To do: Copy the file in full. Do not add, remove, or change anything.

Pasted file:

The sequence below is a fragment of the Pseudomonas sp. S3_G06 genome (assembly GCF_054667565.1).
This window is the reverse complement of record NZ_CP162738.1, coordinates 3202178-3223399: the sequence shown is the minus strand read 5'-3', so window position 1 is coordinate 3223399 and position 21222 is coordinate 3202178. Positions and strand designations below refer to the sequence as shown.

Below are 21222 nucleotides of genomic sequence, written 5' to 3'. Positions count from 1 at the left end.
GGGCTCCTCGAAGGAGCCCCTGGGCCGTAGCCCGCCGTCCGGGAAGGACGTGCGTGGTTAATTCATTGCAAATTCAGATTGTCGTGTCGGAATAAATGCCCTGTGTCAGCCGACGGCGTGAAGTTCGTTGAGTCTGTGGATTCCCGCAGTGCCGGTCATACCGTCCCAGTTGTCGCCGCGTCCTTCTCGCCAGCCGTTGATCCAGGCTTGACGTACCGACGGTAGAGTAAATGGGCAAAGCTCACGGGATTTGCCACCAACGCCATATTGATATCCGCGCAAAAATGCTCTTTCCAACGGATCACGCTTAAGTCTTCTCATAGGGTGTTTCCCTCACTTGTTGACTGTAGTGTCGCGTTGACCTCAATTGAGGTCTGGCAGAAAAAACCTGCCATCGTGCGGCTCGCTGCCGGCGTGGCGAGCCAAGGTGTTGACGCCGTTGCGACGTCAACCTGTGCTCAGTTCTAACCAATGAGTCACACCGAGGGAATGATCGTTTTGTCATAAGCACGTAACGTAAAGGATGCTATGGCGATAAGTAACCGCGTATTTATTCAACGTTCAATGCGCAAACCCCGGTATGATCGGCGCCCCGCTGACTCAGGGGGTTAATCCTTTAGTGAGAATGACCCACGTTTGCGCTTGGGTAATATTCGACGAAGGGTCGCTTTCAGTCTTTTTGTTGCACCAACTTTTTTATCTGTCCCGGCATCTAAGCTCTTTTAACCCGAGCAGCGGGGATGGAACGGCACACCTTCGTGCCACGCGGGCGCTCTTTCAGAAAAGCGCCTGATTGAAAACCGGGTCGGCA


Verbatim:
The sequence below is a fragment of the Pseudomonas sp. S3_G06 genome (assembly GCF_054667565.1).
This window is the reverse complement of record NZ_CP162738.1, coordinates 3202178-3223399: the sequence shown is the minus strand read 5'-3', so window position 1 is coordinate 3223399 and position 21222 is coordinate 3202178. Positions and strand designations below refer to the sequence as shown.

Below are 21222 nucleotides of genomic sequence, written 5' to 3'. Positions count from 1 at the left end.
GGGCTCCTCGAAGGAGCCCCTGGGCCGTAGCCCGCCGTCCGGGAAGGACGTGCGTGGTTAATTCATTGCAAATTCAGATTGTCGTGTCGGAATAAATGCCCTGTGTCAGCCGACGGCGTGAAGTTCGTTGAGTCTGTGGATTCCCGCAGTGCCGGTCATACCGTCCCAGTTGTCGCCGCGTCCTTCTCGCCAGCCGTTGATCCAGGCTTGACGTACCGACGGTAGAGTAAATGGGCAAAGCTCACGGGATTTGCCACCAACGCCATATTGATATCCGCGCAAAAATGCTCTTTCCAACGGATCACGCTTAAGTCTTCTCATAGGGTGTTTCCCTCACTTGTTGACTGTAGTGTCGCGTTGACCTCAATTGAGGTCTGGCAGAAAAAACCTGCCATCGTGCGGCTCGCTGCCGGCGTGGCGAGCCAAGGTGTTGACGCCGTTGCGACGTCAACCTGTGCTCAGTTCTAACCAATGAGTCACACCGAGGGAATGATCGTTTTGTCATAAGCACGTAACGTAAAGGATGCTATGGCGATAAGTAACCGCGTATTTATTCAACGTTCAATGCGCAAACCCCGGTATGATCGGCGCCCCGCTGACTCAGGGGGTTAATCCTTTAGTGAGAATGACCCACGTTTGCGCTTGGGTAATATTCGACGAAGGGTCGCTTTCAGTCTTTTTGTTGCACCAACTTTTTTATCTGTCCCGGCATCTAAGCTCTTTTAACCCGAGCAGCGGGGATGGAACGGCACACCTTCGTGCCACGCGGGCGCTCTTTCAGAAAAGCGCCTGATTGAAAACCGGGTCGGCA